Louisiana Gov. Bobby Jindal recently used an evangelical Christian prayer rally as an opportunity to pander to the Religious Right ahead of a possible presidential bid.
The Jan. 24 event, called “The Response-Louisiana,” generated quite a bit of controversy from the start because Jindal used official state letterhead to invite residents to the fundamentalist confab. In December, Americans United wrote to Jindal, asking him to distance himself from the event that, in Jindal’s own words, promoted the idea that “Jesus Christ, Son of God and the Lord of Life, is America’s only hope.”
The recent suspension of a public school principal after a flap over a school-sponsored Christmas play sparked a 200-person rally in a small Louisiana town.
Kendria Sanders, principal of Goldonna Elementary-Junior High in Natchitoches Parish, was suspended for 10 days following a complaint concerning the school’s Christmas play.
The holiday pageant featured student-led prayer, religious songs and a student portraying Jesus hanging on a cross.
Louisiana Gov. Bobby Jindal has a long history of exploiting religious faith for personal political gain, and it seems he did so once again last week at an evangelical Christian prayer rally.
The event, called “The Response-Louisiana,” generated quite a bit of controversy from the start because Jindal used official state letterhead to invite residents to the fundamentalist confab.
Americans United for Separation of Church and State today told Louisiana Gov. Bobby Jindal to end his sponsorship and endorsement of an evangelistic Christian rally, saying his behavior is inappropriate and possibly illegal.
Jindal used official state letterhead to invite residents to “The Response-Louisiana,” a fundamentalist Christian event that, in Jindal’s words, promotes the idea that “Jesus Christ, Son of God and the Lord of Life, is America’s only hope.”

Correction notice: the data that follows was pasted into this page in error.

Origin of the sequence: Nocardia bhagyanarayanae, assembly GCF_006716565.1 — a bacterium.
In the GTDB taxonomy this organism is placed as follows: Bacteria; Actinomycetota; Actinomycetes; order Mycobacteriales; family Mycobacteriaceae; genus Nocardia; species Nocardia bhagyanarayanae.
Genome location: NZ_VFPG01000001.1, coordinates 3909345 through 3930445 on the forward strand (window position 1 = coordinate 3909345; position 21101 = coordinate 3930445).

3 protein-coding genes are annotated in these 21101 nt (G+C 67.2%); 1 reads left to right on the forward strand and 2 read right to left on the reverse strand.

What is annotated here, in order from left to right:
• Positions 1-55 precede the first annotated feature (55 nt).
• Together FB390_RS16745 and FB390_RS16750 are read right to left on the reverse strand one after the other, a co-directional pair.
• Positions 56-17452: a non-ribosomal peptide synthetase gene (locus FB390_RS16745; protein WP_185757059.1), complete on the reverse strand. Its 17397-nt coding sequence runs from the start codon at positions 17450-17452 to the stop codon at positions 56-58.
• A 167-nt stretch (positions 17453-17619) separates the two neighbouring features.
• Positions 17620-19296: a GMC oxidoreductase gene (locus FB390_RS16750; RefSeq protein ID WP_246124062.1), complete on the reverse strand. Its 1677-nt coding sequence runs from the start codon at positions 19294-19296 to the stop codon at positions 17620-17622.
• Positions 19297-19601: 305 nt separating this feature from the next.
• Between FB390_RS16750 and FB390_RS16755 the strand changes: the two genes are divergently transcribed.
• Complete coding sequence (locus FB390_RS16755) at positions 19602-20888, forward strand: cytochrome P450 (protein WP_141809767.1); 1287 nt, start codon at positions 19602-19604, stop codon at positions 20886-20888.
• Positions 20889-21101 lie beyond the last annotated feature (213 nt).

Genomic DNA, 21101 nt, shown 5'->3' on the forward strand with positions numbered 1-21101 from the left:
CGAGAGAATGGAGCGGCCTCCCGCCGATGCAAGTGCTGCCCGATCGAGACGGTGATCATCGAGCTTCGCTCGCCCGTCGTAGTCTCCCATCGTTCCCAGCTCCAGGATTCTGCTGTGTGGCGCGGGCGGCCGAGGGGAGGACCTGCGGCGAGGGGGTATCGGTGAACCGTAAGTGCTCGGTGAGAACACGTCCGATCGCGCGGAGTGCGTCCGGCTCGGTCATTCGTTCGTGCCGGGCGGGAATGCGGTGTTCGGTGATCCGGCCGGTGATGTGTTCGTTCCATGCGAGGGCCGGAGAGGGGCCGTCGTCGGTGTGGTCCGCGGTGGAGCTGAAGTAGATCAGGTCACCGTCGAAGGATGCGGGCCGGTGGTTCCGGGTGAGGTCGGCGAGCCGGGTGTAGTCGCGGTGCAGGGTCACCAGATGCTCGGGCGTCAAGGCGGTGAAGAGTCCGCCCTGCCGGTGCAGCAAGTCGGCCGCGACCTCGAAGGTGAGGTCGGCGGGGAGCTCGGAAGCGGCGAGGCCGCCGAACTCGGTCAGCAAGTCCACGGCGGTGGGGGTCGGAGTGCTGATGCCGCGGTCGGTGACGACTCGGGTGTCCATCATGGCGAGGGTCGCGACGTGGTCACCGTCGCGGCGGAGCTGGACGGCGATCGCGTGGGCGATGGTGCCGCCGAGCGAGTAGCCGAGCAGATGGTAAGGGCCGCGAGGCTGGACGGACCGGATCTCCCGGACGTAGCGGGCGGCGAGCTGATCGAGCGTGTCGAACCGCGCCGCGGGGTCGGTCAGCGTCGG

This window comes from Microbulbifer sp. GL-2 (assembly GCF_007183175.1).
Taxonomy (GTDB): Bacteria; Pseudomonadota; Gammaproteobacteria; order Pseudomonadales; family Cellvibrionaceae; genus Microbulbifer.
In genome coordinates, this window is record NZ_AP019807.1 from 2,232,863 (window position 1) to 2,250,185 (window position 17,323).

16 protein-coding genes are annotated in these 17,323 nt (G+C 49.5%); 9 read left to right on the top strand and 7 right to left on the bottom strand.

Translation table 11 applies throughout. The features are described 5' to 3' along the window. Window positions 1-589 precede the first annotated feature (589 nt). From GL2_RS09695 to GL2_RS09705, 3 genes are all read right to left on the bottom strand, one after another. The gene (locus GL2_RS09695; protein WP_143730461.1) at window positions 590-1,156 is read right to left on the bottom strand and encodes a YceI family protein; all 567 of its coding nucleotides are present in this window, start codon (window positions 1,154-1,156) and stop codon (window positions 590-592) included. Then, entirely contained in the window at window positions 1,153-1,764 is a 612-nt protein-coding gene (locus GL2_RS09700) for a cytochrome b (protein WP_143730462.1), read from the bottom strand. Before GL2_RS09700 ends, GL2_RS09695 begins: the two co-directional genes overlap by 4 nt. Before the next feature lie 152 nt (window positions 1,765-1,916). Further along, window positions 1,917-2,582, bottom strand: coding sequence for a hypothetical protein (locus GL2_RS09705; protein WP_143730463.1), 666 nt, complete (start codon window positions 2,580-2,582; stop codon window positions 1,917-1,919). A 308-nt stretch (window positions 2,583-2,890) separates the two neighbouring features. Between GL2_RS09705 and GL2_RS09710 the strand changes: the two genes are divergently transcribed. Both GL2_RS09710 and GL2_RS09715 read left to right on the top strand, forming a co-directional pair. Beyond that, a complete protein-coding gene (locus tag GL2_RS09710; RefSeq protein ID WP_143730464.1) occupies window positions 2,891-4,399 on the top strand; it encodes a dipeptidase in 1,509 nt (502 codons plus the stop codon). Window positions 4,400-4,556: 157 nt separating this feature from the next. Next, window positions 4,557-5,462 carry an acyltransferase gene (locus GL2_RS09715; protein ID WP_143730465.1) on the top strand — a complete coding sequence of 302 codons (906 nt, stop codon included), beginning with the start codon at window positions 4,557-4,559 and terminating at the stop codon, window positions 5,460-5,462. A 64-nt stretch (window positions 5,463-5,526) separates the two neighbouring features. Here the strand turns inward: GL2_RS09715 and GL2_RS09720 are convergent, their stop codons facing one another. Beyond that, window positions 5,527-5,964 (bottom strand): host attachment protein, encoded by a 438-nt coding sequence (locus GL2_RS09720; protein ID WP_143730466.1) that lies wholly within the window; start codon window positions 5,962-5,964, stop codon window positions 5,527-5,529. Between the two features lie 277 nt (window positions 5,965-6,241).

A Louisiana sheriff is staging a July 4 rally to challenge the separation of church and state. The second annual “In God We Trust” rally is intended to celebrate the nation’s Christian heritage, according to Bossier Parish Sheriff Julian Whittington.
“Anecdata” is a relatively new term. It doesn’t have a formal definition yet, but it is a word for the erroneous treatment of anecdotal evidence as hard fact.
It seems some voucher advocates are big fans of anecdata, particularly a columnist for the New Orleans Times-Picayune named James Varney. He is an unapologetic shill for the “school choice” syndicate, singing the praises of Louisiana’s “Scholarship Program” in his work.
Louisiana is not exactly the poster child for the separation of church and state.
There have been persistent problems in the state, stretching back several decades. Louisiana, you will recall, passed the “balanced treatment” act mandating that public school teach creationism alongside evolution. It was invalidated by the U.S. Supreme Court in 1987.
Creationism continues to make headlines in Louisiana, where a science teacher is under investigation for an unfortunate letter to the editor. Charlotte Hinson, who teaches in a Caddo Parish public school, wrote to the Shreveport Times after that newspaper published articles favorable to evolution.
Hinson slammed the articles for treating creationism as an unproven theory, and evolution as fact. “That is strictly opinion,” she wrote.